We must safeguard the interests of American taxpayers, protect the hundreds of thousands of automobile workers and retirees, stop the erosion of our manufacturing base, and bolster our economy. It is our hope that the actions that Congress has taken, and that the Administration may take, will restore the preeminence of our domestic manufacturing industry so that it can emerge as a global, competitive leader in fuel efficiency and in new and path-breaking energy-efficient technologies that protect our environment. We appreciate your serious consideration of this request, and look forward to your response.

Best regards,
Nancy Pelosi
Speaker of the House

Harry Reid
Senate Majority Leader

Let's look at some of these statements:

The economic downturn and the crisis in our financial markets further imperiled our domestic automobile industry and its workforce.

Actually, downright stupidity was the primary reason for their current problems. While every other car company on earth recognized that smaller, more fuel efficient cars were the future Detroit stayed with their "everyone loves a truck" theme. As a result, when gas skyrocketed to nearly $4 gallon (and higher in some places) Detroit was hosed.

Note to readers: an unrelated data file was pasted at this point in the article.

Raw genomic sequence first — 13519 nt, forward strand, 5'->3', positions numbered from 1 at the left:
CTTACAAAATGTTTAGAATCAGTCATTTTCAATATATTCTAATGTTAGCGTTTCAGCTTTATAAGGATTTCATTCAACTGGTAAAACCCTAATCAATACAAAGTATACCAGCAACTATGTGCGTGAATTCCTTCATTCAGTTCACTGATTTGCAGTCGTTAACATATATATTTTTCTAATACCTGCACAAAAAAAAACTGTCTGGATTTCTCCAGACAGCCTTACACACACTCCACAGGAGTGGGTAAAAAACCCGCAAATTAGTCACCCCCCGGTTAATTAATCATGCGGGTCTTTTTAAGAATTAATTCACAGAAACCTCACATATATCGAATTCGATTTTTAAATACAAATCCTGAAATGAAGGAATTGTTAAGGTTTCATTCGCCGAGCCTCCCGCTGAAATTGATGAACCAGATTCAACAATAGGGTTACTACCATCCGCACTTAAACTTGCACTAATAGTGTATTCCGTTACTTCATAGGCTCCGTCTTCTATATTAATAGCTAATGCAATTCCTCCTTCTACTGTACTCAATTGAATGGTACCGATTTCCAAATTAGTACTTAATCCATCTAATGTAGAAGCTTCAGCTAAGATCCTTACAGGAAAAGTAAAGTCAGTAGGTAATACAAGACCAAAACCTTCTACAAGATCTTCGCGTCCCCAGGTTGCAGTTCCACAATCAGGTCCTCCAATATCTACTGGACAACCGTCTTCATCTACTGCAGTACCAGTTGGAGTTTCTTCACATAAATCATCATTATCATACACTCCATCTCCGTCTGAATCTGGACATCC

Then there is the issue of 0% financing, which conditioned the US public to expect 0% financing at all times. That has led to a tremendous erosion of profit potential.

Simply put -- a bunch of morons led Detroit. So -- let's invest in these guys, shall we?

Were you to determine that the automobile industry is eligible for assistance under EESA, we would urge you to impose strong conditions on such assistance in order to protect taxpayers and maximize the potential for the industry’s recovery. An automobile industry that is forward-looking and focused on ingenuity, competitiveness, and the creation of green jobs for the future is essential to its long-term viability.

Detroit has successfully lobbied against higher fuel efficiency standards forever. They have done so for a variety of reasons. Their primary argument is it would make them less competitive. Never mind the success Toyota and Honda are currently enjoying.

Other taxpayer protections should mirror those required of financial institutions currently participating in the Troubled Assets Relief Program (TARP), such as limits on executive compensation and equity stakes to provide taxpayers a return on their investment upon the industry’s recovery.